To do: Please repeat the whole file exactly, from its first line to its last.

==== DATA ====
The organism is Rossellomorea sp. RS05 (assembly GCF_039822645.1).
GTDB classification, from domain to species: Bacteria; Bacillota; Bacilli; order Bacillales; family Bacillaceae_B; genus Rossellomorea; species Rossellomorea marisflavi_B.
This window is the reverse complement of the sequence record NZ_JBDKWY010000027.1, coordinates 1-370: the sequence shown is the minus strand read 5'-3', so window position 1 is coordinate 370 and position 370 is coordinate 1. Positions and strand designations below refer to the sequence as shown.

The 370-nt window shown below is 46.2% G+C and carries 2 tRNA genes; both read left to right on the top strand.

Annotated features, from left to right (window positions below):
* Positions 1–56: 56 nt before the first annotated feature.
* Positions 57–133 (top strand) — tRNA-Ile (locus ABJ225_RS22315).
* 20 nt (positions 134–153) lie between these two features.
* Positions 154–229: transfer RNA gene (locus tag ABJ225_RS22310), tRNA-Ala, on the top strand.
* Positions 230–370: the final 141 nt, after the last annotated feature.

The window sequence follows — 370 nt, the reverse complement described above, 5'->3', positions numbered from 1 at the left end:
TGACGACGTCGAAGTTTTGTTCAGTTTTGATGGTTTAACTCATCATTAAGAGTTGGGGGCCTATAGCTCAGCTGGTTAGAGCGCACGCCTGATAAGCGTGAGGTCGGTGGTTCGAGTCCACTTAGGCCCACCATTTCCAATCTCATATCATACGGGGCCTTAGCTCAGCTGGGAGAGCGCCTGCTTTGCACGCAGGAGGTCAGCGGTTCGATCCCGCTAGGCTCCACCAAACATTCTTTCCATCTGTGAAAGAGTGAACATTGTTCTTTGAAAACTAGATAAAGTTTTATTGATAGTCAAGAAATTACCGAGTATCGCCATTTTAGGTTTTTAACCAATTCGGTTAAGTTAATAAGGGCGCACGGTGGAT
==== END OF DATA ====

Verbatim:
The organism is Rossellomorea sp. RS05 (assembly GCF_039822645.1).
GTDB classification, from domain to species: Bacteria; Bacillota; Bacilli; order Bacillales; family Bacillaceae_B; genus Rossellomorea; species Rossellomorea marisflavi_B.
This window is the reverse complement of the sequence record NZ_JBDKWY010000027.1, coordinates 1-370: the sequence shown is the minus strand read 5'-3', so window position 1 is coordinate 370 and position 370 is coordinate 1. Positions and strand designations below refer to the sequence as shown.

The 370-nt window shown below is 46.2% G+C and carries 2 tRNA genes; both read left to right on the top strand.

Annotated features, from left to right (window positions below):
* Positions 1–56: 56 nt before the first annotated feature.
* Positions 57–133 (top strand) — tRNA-Ile (locus ABJ225_RS22315).
* 20 nt (positions 134–153) lie between these two features.
* Positions 154–229: transfer RNA gene (locus tag ABJ225_RS22310), tRNA-Ala, on the top strand.
* Positions 230–370: the final 141 nt, after the last annotated feature.

The window sequence follows — 370 nt, the reverse complement described above, 5'->3', positions numbered from 1 at the left end:
TGACGACGTCGAAGTTTTGTTCAGTTTTGATGGTTTAACTCATCATTAAGAGTTGGGGGCCTATAGCTCAGCTGGTTAGAGCGCACGCCTGATAAGCGTGAGGTCGGTGGTTCGAGTCCACTTAGGCCCACCATTTCCAATCTCATATCATACGGGGCCTTAGCTCAGCTGGGAGAGCGCCTGCTTTGCACGCAGGAGGTCAGCGGTTCGATCCCGCTAGGCTCCACCAAACATTCTTTCCATCTGTGAAAGAGTGAACATTGTTCTTTGAAAACTAGATAAAGTTTTATTGATAGTCAAGAAATTACCGAGTATCGCCATTTTAGGTTTTTAACCAATTCGGTTAAGTTAATAAGGGCGCACGGTGGAT